Hello Garden Friends!
I wanted to share some thoughts with you about tomato health in general, and also about late blight in particular.
Tomatoes are not particularly difficult to grow, but like most plants they do have health needs. Plant health starts with the soil; generally it’s a good idea to have your soil tested every two years. Tomatoes in particular are “heavy feeders,” which means they like a lot of nitrogen. They also need phosphorus and potassium; together these three nutrients are often labeled NPK. In addition to NPK, tomatoes (like all plants) need micronutrients like calcium, copper, magnesium, potassium, and more. Healthy soil will likely provide all of these things to your tomatoes; you can also add a good quality compost as an amendment. If you are curious to learn more about homemade organic fertilizers you can feed your tomatoes and the rest of your garden, check out this page.
All tomatoes need some kind of physical support. This could be a tomato cage, a stake, a trellis of some kind, a fence… your creativity is the limit, just keep those plants off the ground. Tomatoes need to be trimmed as well, and it’s best to make this a regular habit so it doesn’t become overwhelming. Primarily, you’ll want to regularly remove the suckers (see diagram below). I also like to trim the bottom leaves so the plant isn’t touching the ground.
Tomatoes need consistent moisture, particularly when they’re setting fruit. Straw mulch can help with this, and can also prevent soil from splashing up on to the tomato’s leaves. You can also explore passive watering techniques; read more about those here. When it comes to watering, the best time of day to do this is in the morning, so the plant has time to dry off during the day. Do your best to water the ground, rather than the plant itself.
You have likely noticed that I’ve mentioned keeping the plant off the ground and soil off the plant a number of times. This is to help with disease prevention, particularly fungal diseases, of which late blight is one.
Late blight, or Phytophthora infestans is a highly contagious fungal disease that affects tomatoes and potatoes. It usually comes around later in the season, when the weather is humid. It can be spread through direct contact, soil contact, and the spores can be blown through the wind. Prevention is the best way to handle late blight.
Consider planting blight-resistant tomato varieties; often plant tags or seed catalogs will indicate if a particular varietal is disease resistant. This is quite a good article on blight resistance, and includes a long list of resistant varieties.
When you plant your tomatoes, plant them with enough space to ensure good air flow between the plants. This will decrease the likelihood of catching late blight and spreading it through your plot. Keep your tomatoes well-trimmed and off the ground. Use a mulch to keep soil from splashing up onto the plant. Water in the morning, and try to water the ground rather than the plant.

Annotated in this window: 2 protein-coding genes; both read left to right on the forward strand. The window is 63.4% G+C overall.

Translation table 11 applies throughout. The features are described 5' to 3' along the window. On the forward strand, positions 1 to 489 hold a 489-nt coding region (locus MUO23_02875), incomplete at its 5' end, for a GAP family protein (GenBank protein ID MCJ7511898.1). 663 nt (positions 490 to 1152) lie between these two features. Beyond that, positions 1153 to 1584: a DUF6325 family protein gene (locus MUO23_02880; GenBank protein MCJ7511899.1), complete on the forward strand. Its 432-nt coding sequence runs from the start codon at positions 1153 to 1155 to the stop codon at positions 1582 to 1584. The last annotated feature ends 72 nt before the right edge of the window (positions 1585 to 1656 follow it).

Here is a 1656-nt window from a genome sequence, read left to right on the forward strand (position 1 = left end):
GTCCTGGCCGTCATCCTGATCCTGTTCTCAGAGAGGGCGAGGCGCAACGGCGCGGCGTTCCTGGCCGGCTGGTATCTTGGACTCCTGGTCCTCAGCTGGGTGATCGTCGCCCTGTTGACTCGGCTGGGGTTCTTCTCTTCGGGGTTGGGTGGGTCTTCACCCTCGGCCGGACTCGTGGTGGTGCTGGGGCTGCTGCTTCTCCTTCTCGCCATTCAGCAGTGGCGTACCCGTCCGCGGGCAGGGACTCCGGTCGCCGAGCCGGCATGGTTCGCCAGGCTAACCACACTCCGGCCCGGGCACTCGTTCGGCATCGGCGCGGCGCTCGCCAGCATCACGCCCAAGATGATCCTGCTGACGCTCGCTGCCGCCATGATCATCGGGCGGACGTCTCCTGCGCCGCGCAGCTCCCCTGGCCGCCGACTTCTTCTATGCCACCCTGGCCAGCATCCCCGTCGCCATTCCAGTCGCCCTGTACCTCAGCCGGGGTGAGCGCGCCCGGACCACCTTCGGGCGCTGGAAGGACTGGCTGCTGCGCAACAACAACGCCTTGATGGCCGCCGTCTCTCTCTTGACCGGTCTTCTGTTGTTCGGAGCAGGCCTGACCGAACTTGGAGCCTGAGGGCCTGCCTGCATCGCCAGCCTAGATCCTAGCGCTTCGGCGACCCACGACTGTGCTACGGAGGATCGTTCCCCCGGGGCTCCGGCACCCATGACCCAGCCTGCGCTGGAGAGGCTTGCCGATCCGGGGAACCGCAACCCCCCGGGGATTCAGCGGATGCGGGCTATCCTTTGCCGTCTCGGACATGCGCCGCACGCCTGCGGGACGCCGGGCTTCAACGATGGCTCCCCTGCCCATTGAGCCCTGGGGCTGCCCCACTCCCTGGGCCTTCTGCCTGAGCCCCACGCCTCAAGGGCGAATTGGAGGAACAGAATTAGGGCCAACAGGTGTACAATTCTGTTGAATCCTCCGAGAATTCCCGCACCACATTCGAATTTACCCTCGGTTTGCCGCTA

Monitor your plants closely and regularly. If you do notice signs of late blight on your tomato plants (leaves with dark, water soaked patches, that turn dry, brown and papery; possible ring of white mold; stems that turn black; fruit with large, irregular, brown, greasy-looking spots) (from The Organic Gardner’s Handbook of Natural Insect and Disease Control, by Barbara W. Ellis and Fern Marshall Bradley), remove the affected parts of the plant at once, double bag them in plastic, and throw them in the trash. Do not compost them; this will spread the disease. Apply a foliar spray of compost tea; you can make some yourself by putting a gallon of well-rotted manure-based compost into a five gallon bucket, filling it with water, letting it sit in the sun for a few days, and then straining out the solids. Apply the tea in the evening. Check your plants regularly, as you may need to follow this procedure a number of times. You may also want to consider a copper spray; your local garden center should supply this.
When it comes to late blight and other fungal diseases, prevention and control are the focus. There is no cure. Additionally, it’s very important to watch for blight on your tomatoes or potatoes; it is highly contagious (yes, I’m repeating myself – this is important!) and can easily spread to other gardeners’ or farmers’ plots. Caring for your garden also means you’re caring for your community’s gardens!
If you want to read more about late blight and other fungal diseases in tomatoes, UNH extension has a really great article on the topic. They are a great go-to when researching garden problems!
I don’t want to scare you away from growing tomatoes! Being well-informed is the best way to be prepared for potential problems. The most important thing to do in your garden and with your tomatoes is to HAVE FUN and keep learning and growing!
If you have questions, comments, or stories you’d like to share about your garden or your tomatoes, please do – I’m looking forward to hearing from you!
Written by: Rachel Brice
Urban Ag & Gardens Coordinator